An interesting discussion arose recently over a boy’s reluctance to be hugged by an older female relative. The hug came as a surprise and the boy jerked back and pushed the hugger away. Some felt this was rude and a sign of him not being comfortable in social situations.
But why should anyone have to accept social touching even by a close relative or friend? Certainly, we know that casual touching is increasingly looked on with suspicion. Which is not necessarily always a good thing—something I may explore in a subsequent ten minutes.
But the real issue is the matter of body autonomy. The right to security of the person—as it is described in some constitutions—is one of the underpinnings of all human rights. Even as far back as 1776, there was some understanding of this in provisions against unlawful confinement and protection against cruel and unusual punishment. Though it took another century for America to realize that security of the person—in a land where all men are created equal—should also include the right not to be enslaved.
My body, my choice has long been a mantra of the feminist movement. The right to own one’s own body underlies the right to reproductive control including the right to an abortion. Despite efforts by mostly male legislators to argue differently, there is no competing right between mother and fetus, since the fetus without the mother’s body, cannot exist on its own until very late in the pregnancy, and, even then in most of the Western world, the woman’s autonomy is paramount. To force a woman to carry a pregnancy to term is no different than forcing a person into slavery.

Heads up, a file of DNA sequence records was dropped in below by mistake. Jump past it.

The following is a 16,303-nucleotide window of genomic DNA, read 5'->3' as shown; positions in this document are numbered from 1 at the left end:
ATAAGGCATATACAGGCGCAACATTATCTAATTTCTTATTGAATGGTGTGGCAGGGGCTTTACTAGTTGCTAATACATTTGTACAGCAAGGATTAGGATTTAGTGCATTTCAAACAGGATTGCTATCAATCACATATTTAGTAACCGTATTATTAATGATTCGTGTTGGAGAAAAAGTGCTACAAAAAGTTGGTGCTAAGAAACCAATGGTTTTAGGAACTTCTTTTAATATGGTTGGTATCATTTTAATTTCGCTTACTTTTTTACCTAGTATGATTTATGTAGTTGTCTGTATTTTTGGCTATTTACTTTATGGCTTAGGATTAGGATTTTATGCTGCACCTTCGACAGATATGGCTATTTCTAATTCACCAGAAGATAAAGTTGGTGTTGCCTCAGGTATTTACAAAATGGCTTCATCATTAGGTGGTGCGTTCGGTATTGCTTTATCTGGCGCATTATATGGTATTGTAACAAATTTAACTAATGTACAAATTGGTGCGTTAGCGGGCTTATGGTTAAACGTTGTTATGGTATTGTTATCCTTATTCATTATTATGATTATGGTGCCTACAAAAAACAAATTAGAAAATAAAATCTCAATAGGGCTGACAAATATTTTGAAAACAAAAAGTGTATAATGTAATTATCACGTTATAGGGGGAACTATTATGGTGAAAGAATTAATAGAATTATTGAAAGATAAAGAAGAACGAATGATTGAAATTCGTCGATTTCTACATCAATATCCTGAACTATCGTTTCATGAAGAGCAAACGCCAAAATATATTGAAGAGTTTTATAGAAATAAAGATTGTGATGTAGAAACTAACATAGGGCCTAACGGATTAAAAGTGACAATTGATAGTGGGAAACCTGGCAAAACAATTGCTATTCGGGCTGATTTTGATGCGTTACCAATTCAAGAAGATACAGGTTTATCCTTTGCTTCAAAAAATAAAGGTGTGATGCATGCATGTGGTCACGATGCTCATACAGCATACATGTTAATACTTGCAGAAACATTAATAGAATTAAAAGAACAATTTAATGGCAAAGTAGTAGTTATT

Body autonomy is also critical to other gender issues. No-one should have the ability to control or limit who people love or have sex with (provided the other person is capable, legally and psychologically, of giving consent) or even how they define their sexuality to be. The right to modify your body to fit your definition of self is critical to the essential freedom of the body that cuts through all our most basic rights.
Which brings us back to the boy who didn’t want to be hugged without consent. Later, that same day as the family was leaving, the situation of hugging came up again. Grandma asked permission to hug and when granted gave a small squeeze, careful not to go too far. Grandson replied by seeking a second more generous embrace. Consent given, freedom expressed, love displayed.
And that’s ten minutes.